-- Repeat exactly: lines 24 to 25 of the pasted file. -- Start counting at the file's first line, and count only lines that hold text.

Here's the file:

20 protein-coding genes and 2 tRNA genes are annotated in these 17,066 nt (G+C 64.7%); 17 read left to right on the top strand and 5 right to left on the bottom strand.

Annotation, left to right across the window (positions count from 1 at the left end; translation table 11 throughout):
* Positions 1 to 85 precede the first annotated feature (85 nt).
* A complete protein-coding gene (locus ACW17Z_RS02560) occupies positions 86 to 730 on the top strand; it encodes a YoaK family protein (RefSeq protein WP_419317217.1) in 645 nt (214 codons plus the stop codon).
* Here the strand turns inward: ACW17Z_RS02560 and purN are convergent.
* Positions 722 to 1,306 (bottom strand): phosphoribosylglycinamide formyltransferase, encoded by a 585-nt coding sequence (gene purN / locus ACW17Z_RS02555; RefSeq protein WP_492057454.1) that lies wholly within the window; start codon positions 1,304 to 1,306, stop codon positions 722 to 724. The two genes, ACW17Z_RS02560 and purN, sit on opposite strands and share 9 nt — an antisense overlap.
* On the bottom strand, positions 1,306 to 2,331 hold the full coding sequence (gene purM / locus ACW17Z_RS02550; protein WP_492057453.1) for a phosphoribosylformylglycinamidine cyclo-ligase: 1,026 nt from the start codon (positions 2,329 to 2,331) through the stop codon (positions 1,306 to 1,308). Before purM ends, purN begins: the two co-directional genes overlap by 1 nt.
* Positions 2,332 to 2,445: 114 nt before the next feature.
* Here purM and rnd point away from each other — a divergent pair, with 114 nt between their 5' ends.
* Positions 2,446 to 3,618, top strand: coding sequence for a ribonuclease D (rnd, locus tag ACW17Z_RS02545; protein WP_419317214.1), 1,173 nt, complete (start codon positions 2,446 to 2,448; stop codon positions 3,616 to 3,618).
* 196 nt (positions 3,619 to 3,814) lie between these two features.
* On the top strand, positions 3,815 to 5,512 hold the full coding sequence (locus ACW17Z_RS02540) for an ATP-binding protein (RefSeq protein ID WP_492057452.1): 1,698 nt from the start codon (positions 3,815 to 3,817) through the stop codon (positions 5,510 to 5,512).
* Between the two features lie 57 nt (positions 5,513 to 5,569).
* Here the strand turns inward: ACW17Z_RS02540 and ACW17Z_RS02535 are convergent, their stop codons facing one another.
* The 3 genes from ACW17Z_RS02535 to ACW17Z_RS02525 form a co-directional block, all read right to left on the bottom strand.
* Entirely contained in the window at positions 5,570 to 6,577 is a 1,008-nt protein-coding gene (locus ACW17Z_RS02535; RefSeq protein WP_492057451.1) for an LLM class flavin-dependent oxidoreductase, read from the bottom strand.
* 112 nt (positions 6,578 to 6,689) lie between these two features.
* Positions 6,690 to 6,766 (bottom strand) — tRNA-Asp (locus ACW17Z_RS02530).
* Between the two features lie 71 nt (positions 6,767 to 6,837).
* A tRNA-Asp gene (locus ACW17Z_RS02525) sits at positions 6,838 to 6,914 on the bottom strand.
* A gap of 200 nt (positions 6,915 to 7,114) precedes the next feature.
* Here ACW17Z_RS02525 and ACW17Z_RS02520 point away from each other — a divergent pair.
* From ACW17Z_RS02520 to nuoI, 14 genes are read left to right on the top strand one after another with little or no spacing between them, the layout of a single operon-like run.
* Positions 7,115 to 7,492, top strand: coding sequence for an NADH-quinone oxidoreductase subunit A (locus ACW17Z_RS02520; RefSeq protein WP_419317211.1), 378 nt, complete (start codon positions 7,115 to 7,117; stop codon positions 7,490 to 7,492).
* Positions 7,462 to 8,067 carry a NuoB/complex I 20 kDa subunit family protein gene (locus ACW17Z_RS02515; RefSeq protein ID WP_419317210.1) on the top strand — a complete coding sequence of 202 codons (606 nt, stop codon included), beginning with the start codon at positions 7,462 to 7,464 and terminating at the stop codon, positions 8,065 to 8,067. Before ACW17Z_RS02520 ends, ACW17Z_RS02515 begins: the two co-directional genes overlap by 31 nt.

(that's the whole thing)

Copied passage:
* Positions 7,115 to 7,492, top strand: coding sequence for an NADH-quinone oxidoreductase subunit A (locus ACW17Z_RS02520; RefSeq protein WP_419317211.1), 378 nt, complete (start codon positions 7,115 to 7,117; stop codon positions 7,490 to 7,492).
* Positions 7,462 to 8,067 carry a NuoB/complex I 20 kDa subunit family protein gene (locus ACW17Z_RS02515; RefSeq protein ID WP_419317210.1) on the top strand — a complete coding sequence of 202 codons (606 nt, stop codon included), beginning with the start codon at positions 7,462 to 7,464 and terminating at the stop codon, positions 8,065 to 8,067. Before ACW17Z_RS02520 ends, ACW17Z_RS02515 begins: the two co-directional genes overlap by 31 nt.